LillD1!~

of the 0-Rinr,, a .025 inch diametral squeeze was recommended by the manufacturer.

Since the inside diameter of the

0-Ring was 2.975 inches, an adequate seal was obtained for


pressure differentials up to 500 psi

accordin~

to the

manufacturer's specifications.
After the outside diameter of the cylinder was determined, the inside diameter of the seat was bored to allow
the cylinder to pass through with no interference or scarring.

At that time the slot tor containing the

O-Rin~

was

bored as close to the leading edge of the seat as possible


to prevent appreciable flow interference by the seat itself upon opening the valve.

A 45 chamfer was then turned

on the leading edge of the seat to mate with the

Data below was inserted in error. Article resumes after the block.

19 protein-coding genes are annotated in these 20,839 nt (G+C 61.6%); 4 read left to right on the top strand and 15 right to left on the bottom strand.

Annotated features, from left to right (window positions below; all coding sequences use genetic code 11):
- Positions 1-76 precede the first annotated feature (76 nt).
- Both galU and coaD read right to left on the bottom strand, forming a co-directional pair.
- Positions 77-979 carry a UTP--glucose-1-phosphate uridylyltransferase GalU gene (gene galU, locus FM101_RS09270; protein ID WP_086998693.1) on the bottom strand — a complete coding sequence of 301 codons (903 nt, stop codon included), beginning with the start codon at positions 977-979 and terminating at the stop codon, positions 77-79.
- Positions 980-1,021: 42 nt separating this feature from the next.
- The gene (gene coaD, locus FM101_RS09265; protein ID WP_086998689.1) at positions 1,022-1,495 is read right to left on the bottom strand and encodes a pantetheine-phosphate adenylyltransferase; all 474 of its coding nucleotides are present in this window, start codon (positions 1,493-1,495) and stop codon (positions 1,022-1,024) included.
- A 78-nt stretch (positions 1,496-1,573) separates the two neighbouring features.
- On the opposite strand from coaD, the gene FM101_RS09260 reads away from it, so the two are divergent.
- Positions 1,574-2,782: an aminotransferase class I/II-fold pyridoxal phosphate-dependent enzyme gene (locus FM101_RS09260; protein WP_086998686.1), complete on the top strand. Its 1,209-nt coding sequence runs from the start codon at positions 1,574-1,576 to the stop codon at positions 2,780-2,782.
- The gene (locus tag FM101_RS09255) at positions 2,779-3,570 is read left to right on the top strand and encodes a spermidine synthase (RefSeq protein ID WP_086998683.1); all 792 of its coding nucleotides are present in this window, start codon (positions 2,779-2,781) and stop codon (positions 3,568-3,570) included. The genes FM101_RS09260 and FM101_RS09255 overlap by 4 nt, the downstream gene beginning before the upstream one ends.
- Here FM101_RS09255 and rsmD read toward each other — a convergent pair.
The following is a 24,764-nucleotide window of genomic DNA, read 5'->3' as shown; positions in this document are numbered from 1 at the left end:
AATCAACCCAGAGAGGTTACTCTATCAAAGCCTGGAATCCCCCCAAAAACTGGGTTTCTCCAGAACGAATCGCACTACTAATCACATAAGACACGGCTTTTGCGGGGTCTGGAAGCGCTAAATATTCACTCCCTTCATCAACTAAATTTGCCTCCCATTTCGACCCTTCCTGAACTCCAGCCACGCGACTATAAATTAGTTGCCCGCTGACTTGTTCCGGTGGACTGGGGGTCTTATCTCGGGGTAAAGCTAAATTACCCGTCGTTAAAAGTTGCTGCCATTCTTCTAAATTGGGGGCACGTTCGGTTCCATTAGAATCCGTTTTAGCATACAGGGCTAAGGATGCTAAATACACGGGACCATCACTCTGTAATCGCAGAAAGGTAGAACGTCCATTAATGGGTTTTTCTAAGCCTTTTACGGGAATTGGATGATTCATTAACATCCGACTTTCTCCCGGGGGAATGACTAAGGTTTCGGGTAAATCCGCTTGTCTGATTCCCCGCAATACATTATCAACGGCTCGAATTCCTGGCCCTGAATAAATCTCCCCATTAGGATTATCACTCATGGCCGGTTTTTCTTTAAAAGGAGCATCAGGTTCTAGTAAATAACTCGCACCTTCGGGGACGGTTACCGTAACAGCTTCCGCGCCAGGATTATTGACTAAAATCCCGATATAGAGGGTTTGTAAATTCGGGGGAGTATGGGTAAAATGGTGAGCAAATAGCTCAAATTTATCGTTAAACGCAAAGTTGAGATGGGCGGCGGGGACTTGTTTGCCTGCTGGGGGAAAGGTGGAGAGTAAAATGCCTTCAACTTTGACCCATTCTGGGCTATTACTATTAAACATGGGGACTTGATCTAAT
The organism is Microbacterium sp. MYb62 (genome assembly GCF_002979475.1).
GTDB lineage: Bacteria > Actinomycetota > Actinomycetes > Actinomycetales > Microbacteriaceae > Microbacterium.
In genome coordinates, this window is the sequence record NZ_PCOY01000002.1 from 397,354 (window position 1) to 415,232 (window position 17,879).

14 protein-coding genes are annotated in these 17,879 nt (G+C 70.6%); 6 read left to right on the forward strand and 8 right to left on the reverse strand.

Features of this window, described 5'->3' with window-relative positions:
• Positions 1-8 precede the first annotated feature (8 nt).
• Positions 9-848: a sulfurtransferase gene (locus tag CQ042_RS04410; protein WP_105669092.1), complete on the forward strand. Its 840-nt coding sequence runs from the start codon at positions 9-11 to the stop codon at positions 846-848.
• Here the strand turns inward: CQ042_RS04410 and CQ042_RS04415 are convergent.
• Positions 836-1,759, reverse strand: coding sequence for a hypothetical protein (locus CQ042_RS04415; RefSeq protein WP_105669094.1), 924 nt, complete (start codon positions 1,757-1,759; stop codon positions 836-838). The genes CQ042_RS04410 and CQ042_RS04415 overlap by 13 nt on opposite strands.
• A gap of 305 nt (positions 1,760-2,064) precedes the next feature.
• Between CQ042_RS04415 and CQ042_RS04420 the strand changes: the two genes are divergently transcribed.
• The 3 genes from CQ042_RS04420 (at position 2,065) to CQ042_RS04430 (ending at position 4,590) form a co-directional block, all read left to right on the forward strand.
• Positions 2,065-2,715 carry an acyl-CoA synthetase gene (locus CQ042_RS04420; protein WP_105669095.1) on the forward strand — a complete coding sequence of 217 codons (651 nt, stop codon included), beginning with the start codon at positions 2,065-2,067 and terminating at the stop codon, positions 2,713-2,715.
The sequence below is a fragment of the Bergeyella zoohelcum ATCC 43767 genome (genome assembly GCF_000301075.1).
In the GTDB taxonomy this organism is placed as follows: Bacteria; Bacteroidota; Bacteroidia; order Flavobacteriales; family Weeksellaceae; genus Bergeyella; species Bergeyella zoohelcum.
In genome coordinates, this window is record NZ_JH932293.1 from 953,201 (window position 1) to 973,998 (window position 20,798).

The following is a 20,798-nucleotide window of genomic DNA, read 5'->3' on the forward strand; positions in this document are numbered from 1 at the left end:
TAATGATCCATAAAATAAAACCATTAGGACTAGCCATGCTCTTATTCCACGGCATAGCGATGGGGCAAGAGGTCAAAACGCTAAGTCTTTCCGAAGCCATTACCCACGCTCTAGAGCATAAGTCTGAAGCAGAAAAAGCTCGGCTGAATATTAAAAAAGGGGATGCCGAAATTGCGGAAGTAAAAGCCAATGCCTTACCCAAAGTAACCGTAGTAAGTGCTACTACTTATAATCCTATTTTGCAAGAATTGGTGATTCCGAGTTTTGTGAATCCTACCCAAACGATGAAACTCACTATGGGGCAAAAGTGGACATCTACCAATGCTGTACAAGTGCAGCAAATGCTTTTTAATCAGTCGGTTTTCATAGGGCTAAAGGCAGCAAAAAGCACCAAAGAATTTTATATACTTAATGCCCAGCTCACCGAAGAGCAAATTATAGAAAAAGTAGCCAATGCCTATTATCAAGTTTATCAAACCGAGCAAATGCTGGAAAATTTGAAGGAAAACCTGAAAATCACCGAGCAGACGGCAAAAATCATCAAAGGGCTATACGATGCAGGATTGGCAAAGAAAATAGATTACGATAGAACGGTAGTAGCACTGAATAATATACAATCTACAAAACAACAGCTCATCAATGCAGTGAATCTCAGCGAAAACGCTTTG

~5

bevel

on the plug adapter at the full-closed position of the


valve.
One of the principal machining problems was that of
maintaining the concentricity of the moving parts to insure that the cylinder would not bind or cock as the valve
was opened or reclosed.

To prevent this from occurring,

the cylinders were all initially bored to 2.750 inches,


faced and threaded at one end to fit the plug assembly.
The cylinders were then screwed on the plug and turned
down to the specified 3.000 inch outside diameter.

This

operation kept the cylinder concentric with the drive


stem.

As a final means to prevent binding and cocking,

the drive stem was connected to the plug in such a way as

10

to a.a..low only a "push" or '.' pulil" force to be transferred